I have a very frustrating problem, in which the compiler decides to keep some intermediate results in registers, while I’m trying to lower the register usage (because of occupancy issues).
At the beginning of the kernel I am copying a 2-D tile from global memory to local memory.
#define g_ofs ((((bid.y << columndiml2) + bid.x) << bdiml2) + (tid.y<<columndiml2) + tid.x) #define s_ofs ((tid.y<<bdiml2) + tid.x) #define xstep (1<<(bdiml2-1)) #define systep (xstep << bdiml2) #define gystep (xstep << columndiml2) shared[s_ofs] = data[g_ofs]; shared[s_ofs+xstep] = data[g_ofs+xstep]; shared[s_ofs+systep] = data[g_ofs+gystep]; shared[s_ofs+systep+xstep] = data[g_ofs+gystep+xstep]; __syncthreads();
Then there is the internals of the kernel, which do not use the g_ofs/s_ofs etc at all. At the end, after processing, I write the tile back:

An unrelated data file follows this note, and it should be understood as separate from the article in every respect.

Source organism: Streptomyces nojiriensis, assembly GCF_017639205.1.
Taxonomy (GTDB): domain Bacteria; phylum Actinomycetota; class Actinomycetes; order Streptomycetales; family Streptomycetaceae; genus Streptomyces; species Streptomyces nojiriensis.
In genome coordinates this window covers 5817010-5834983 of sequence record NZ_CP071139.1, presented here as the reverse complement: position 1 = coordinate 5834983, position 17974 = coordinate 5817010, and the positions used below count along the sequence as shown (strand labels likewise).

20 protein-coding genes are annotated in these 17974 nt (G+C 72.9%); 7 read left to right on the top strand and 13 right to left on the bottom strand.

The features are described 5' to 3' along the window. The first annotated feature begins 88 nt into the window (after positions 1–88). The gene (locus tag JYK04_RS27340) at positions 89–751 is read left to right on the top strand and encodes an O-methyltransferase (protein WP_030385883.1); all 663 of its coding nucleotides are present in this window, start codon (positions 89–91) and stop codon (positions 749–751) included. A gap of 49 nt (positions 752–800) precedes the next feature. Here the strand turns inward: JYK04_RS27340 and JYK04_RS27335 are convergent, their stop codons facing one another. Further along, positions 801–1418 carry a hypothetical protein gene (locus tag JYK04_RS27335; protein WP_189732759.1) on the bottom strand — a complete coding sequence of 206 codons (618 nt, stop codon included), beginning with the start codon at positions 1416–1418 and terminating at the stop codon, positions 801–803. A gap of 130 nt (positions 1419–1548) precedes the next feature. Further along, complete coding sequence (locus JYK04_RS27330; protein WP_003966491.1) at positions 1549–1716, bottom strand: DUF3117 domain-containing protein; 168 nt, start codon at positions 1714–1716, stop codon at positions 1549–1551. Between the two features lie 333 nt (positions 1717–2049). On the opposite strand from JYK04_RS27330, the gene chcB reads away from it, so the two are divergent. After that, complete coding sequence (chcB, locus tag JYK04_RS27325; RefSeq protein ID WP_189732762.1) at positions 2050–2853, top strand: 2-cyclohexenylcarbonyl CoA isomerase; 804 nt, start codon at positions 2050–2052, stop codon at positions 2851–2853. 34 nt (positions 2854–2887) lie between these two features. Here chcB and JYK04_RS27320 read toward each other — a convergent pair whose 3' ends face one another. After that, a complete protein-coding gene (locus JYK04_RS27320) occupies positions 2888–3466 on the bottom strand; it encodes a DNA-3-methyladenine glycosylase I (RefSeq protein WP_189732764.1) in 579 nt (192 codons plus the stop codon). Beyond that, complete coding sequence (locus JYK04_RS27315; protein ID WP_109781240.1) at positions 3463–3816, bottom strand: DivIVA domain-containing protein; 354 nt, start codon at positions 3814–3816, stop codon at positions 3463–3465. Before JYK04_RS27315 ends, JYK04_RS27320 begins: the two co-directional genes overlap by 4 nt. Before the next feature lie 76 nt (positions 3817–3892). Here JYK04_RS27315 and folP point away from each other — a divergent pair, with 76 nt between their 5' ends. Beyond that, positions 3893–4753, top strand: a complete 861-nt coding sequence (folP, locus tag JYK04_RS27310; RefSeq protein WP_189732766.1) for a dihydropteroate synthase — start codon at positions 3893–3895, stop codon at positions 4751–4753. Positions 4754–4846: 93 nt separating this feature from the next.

data[g_ofs] = shared[s_ofs]; data[g_ofs+xstep] = shared[s_ofs+xstep]; data[g_ofs+gystep] = shared[s_ofs+systep]; data[g_ofs+gystep+xstep] = shared[s_ofs+systep+xstep];
I would have expected that my macros recalculate the expression both times. But too bad, the compiler is “smart” enough to keep the result of the offset calculations, wasting 6 registers along the way.
Is there some compiler flag, pragma, or other way of hinting the compiler that I don’t want to keep these (trival) results in registers but just want to recalculate them?